GEF reaches out communities
The GEF is the largest public funder of projects designed to address global environmental priorities at the national level. Projects funded by the programme fall within five focus areas: biodiversity conservation, protection of international waters, prevention of land degradation, climate change (mitigation and adaption) and reduction of persistent organic pollutants.
A unique component of the GEF initiative has been its Small Grants Programme (SGP), launched in 1992- the year of the first Rio Earth Summit. Rooted in the belief that global environmental problems are best addressed when local communities take ownership, the SGP funds and provides technical support to civil society organisations for community-based environmental projects. Grants up to US$50,000 can be awarded to groups whose project proposals: fall within the GEF’s five focal areas; satisfy the GEF SGP evaluation criteria; and demonstrate a clear consideration for and inclusion of sustainable livelihoods and gender equality factors. Examples of civil society organisations eligible to apply including charities community-based organisations, youth groups, faith-based organisations, village councils, academia, professional associations and non-governmental organisations. To date, the GEF SGP has invested over US$450 million in over 12,000 community projects in 122 countries.
From Charlotteville to Caroni - GEF SGP gains traction in T&T.
For countries like Trinidad and Tobago where Government’s development focus has traditionally centred on policy formulation, the SGP’s community-centred approach to environmental sustainability is critical to the implementation of environmental and natural resource management policies on the ground.
According to UN resident coordinator and UNDP resident representative to Trinidad and Tobago, Suriname, Aruba, Curacao and St Maarten, Dr Marcia de Castro, this participatory approach to environmental management and sustainable development is the heart and soul of the UNDP.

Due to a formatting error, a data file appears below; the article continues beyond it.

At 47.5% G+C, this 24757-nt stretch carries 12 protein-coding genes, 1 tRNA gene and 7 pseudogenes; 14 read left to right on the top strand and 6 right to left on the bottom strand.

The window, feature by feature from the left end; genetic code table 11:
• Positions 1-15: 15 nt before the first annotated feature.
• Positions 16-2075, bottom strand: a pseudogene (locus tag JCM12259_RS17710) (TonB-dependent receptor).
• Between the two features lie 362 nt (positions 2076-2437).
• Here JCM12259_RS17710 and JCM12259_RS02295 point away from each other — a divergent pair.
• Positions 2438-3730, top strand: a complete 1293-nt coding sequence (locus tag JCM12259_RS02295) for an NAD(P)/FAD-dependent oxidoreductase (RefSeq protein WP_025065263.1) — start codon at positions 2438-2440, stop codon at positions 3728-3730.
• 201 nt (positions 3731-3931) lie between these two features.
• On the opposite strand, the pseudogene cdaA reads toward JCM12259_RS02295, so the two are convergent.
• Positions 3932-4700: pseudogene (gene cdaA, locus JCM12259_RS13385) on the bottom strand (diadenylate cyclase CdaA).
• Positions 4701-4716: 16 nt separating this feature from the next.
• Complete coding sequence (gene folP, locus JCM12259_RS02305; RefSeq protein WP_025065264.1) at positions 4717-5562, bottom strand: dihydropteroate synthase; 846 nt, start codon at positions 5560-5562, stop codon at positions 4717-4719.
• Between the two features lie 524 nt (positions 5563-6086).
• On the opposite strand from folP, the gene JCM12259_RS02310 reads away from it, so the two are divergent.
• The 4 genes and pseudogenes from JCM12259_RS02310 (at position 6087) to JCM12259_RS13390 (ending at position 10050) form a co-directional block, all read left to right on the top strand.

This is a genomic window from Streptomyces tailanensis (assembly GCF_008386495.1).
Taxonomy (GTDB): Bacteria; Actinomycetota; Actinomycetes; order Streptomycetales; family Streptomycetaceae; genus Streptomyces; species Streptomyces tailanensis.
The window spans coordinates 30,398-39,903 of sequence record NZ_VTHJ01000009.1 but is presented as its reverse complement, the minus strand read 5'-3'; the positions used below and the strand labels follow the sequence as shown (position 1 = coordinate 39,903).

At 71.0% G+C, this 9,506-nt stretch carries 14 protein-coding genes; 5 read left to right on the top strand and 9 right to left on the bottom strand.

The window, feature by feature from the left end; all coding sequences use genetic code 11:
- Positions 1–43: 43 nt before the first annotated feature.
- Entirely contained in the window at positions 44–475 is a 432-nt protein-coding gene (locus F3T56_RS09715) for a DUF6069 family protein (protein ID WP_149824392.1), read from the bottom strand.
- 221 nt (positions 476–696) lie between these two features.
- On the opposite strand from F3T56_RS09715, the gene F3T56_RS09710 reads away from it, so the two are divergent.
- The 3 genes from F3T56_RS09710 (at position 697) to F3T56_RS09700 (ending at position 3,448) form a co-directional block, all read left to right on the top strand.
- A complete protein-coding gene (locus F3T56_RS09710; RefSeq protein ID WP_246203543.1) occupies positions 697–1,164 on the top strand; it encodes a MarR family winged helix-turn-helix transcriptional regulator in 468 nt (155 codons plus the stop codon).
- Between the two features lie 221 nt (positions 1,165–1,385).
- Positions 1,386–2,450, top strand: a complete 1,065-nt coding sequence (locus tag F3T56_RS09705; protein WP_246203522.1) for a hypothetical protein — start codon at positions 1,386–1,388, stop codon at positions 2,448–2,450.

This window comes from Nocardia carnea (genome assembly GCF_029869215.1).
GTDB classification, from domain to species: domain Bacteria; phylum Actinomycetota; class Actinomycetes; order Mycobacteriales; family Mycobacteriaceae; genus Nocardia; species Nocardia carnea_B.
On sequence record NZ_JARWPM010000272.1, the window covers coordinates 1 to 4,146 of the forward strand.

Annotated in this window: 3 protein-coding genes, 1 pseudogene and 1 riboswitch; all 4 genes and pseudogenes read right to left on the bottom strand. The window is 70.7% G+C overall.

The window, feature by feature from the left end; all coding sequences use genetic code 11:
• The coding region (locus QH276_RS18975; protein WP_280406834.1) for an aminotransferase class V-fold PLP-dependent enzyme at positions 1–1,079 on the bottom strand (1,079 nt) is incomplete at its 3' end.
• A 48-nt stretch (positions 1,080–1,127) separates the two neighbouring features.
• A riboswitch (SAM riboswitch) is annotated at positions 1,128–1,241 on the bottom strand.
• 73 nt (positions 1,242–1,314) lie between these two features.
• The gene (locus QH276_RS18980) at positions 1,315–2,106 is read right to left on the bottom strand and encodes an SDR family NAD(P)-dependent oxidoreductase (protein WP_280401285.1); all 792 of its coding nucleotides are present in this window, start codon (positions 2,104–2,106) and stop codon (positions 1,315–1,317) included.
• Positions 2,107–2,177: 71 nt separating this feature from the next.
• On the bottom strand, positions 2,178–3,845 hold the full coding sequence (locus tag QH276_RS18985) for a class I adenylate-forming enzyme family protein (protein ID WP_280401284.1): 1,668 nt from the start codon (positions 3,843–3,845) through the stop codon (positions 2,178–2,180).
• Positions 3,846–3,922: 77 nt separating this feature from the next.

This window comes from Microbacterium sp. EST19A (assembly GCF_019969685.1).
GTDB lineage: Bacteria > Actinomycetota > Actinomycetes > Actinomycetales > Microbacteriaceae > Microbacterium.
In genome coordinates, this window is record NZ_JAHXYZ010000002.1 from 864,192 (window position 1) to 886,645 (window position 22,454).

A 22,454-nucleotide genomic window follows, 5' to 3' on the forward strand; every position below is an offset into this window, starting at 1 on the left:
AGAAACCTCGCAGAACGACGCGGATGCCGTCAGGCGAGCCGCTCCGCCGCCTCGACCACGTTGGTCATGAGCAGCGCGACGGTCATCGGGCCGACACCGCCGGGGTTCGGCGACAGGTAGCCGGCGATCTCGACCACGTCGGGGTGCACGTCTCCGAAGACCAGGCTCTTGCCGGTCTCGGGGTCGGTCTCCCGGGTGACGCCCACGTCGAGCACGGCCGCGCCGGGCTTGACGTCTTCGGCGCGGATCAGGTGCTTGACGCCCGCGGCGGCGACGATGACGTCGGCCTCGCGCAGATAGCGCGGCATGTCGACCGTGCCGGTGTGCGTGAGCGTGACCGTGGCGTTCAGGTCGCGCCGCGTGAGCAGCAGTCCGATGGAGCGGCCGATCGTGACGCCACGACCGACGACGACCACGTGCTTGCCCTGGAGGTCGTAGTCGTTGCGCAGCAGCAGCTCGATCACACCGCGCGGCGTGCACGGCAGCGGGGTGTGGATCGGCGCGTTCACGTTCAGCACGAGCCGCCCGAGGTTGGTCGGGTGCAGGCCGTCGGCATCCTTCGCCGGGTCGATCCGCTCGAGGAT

Commenting on the growing trend of civil society organisations in Trinidad and Tobago taking action to address environmental issues within communities, De Castro notes, “There are a lot of people out there who are interested in doing a lot of good things for their communities. At the same time, getting them organised, getting people to volunteer their time, getting the expertise to put together a project proposal on a voluntary basis is the challenge. Unless we invest in building the capacity of CBOs and NGOs, it will become harder and harder to see State-led development policy have an impact.”
Building this capacity, she believes, is the work of the UNDP in collaboration of other key stakeholders. “We cannot lose sight that when working with community based groups we also have to help them develop skills -the leadership, the managerial, the operational skills required to move from a good idea to good results. This is where all players -state, private sector and international donor and development agencies like the UNDP - need to come together”.
The SGP’s popularity and track record of success has shown steady improvement since its introduction to the twin island 17 years ago. Eighty-five projects, implemented by 55 CBOs and NGOs in over 36 communities throughout Trinidad and Tobago, at a total cost of US$1.5 million are impressive numbers by any standard.
This article appears courtesy the Global Environment Facility (GEF) Small Grant Programme (SGP) public education series. The GEF SGP provides grants of up to US$50,000 to civil society groups for projects in Biodiversity, Climate Change, International Waters, Persistent Organic Pollutants and Land Degradation. For further information on applying for GEF SGP grants please visit: www.undp.org.tt/GEF-SGP/or www.facebook.com/GEFSGPTT
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